Science Moab

Around 250 million years ago, a unique combination of events resulted in the extinction of more than 90% of all living species then on earth. Here, Science Moab talks with Dr. Benjamin Burger, associate professor of geology at Utah State University’s Uintah Basin Regional Campus, about what local rock layers can tell us about what earth looked like during this period and what led to such a drastic change in environment and life.

Science Moab: What kind of extinction event happened at the end of the Permian Period?

Burger: The Permian-Triassic boundary is the world’s big extinction event, before the dinosaurs had even evolved. Big global events can be studied in the rock record. My work involved taking rock samples every five centimeters across this boundary and figuring out the chemistry of the rock as precisely as possible. At this boundary, we found an abundance of mercury, decreasing calcium carbonate and decreasing organic carbon. What we think is going on is that the Siberian Traps, which are massive volcanic fields in Asia, were erupting into a basin with a fair amount of coal. As the coal caught on fire, that emitted a lot of carbon as well as a lot of mercury.

People have proposed that one of the things that caused the extinction is the lack of oxygen in the water. As the world was heating up during this event due to the carbon in the atmosphere, the oceans themselves became too warm to dissolve much oxygen and so dead zones occurred. So any organism that utilizes oxygen could not live in the oceans.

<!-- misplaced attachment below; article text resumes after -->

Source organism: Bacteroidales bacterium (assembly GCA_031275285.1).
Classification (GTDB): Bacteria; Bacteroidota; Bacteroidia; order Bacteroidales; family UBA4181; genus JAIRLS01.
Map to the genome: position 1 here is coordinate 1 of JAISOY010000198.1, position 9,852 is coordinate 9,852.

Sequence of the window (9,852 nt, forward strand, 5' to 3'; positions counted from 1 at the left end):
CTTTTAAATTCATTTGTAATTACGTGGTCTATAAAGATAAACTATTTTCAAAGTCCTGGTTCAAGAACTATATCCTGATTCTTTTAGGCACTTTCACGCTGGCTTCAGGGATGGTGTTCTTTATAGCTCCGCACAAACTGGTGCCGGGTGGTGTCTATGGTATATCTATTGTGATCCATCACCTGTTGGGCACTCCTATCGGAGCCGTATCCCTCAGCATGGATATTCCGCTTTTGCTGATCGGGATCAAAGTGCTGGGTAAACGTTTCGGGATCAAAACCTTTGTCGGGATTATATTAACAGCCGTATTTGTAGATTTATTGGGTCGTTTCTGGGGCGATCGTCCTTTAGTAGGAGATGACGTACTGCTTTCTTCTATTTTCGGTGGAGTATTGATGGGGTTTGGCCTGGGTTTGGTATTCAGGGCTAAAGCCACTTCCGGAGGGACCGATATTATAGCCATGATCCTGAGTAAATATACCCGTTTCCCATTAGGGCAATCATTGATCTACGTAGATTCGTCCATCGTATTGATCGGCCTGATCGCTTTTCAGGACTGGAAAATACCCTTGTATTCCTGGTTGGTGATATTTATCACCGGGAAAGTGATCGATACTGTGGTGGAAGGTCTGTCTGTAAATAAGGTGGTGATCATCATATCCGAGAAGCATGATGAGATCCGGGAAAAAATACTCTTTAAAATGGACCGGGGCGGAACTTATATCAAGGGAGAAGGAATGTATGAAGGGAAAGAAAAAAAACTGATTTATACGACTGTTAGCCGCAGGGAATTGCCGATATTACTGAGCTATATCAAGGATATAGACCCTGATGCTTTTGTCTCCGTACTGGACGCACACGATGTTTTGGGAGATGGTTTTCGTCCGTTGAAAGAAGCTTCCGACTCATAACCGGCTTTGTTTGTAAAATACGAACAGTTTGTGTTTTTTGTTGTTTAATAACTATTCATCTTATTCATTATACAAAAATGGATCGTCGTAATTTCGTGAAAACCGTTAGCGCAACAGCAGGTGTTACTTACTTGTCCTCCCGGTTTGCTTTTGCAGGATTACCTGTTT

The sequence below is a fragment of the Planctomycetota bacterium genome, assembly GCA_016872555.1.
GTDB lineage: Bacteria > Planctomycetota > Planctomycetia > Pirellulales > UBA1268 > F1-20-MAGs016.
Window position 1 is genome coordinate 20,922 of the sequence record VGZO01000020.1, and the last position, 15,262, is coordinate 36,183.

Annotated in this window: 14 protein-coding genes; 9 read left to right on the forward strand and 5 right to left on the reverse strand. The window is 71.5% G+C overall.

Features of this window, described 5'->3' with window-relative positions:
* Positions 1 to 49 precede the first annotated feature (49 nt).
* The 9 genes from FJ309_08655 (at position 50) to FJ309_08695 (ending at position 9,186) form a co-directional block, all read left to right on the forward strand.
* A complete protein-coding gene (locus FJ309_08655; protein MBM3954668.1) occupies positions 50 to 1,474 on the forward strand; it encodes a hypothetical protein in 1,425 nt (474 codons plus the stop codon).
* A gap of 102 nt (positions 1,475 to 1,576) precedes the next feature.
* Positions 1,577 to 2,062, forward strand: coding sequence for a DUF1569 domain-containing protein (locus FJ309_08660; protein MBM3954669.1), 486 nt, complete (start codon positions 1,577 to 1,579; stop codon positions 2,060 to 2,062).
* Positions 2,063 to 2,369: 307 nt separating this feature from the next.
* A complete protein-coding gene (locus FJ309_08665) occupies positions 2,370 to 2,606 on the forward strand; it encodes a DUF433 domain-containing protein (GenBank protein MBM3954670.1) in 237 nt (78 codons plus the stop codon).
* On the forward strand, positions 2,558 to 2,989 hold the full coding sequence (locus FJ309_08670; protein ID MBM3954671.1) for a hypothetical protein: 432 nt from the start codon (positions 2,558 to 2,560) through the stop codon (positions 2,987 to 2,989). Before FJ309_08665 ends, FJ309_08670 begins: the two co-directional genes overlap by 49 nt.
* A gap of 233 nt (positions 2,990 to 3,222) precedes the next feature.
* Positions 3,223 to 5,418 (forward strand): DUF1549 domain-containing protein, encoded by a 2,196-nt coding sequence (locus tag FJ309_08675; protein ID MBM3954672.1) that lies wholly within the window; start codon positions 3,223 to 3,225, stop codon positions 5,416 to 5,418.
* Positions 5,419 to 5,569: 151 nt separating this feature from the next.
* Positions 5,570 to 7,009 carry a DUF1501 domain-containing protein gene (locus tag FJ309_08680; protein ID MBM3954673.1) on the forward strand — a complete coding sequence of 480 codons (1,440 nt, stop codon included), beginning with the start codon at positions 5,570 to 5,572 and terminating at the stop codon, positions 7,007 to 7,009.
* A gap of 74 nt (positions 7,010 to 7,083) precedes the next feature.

There also may have been an upwelling of methane deep in the ocean. Organisms that lived in the ocean sediments underground then started living on the surface of the ocean. This included sulfate-reducing bacteria that only live in places where you find very little oxygen. These organisms start releasing a lot of hydrogen sulfide into the atmosphere, which when oxidized can form sulfuric acid. This begins to kill the plants and insects as well. In this extinction, as much as 97% of life went extinct.

Science Moab: How long did this happen for?

Burger: Our estimates right now are about 60 to 75,000 years in duration, which geologically is really fast when you consider this event was 251.9 million years ago. The first thing that we see is the ocean acidification and the mercury, then we start seeing the methane and some of the sulfate-reducing bacteria. Throughout this whole interval, the level of carbon dioxide was increasing. It was quick and it was deadly.

Science Moab: So how did the oceans de-acidify and what changed to make the earth less toxic?

Burger: The big thing was to get the plants back. When plants return, they’re going to start pulling that carbon dioxide out of the atmosphere. So at the Permian-Triassic boundary, that took a really long time to return, because it’s such a severe extinction. The forests are using the carbon dioxide but then they have to die and get buried to get that carbon out of the system which takes time.

Science Moab: Can your research be applied to climate change today?

Burger: It has huge implications for today, because we’re seeing many of the same things happening. One of the first things that you see is the death of the coral reefs, and the coral reefs are dying right now. The Siberian volcanoes could not stop erupting and burning coal, but we humans can choose to stop burning coal. If we stop releasing carbon dioxide into the atmosphere, things can possibly return to normal, but if the burning of fossil fuels and emitting of carbon dioxide continues, really dire things can start happening over a fairly short amount of time. Careful monitoring and regulating of carbon dioxide emissions is essential. That’s the story behind the Permian-Triassic boundary extinctions, and so many of these other past climate changes in Earth’s history. They give us an idea of what happened before and what may happen again if we’re not careful.

This interview has been edited for length and clarity. To learn more and listen to the rest of Benjamin Burger’s interview, visit

Science Moab talks to Dr. Benjamin Burger about the Permian Extinction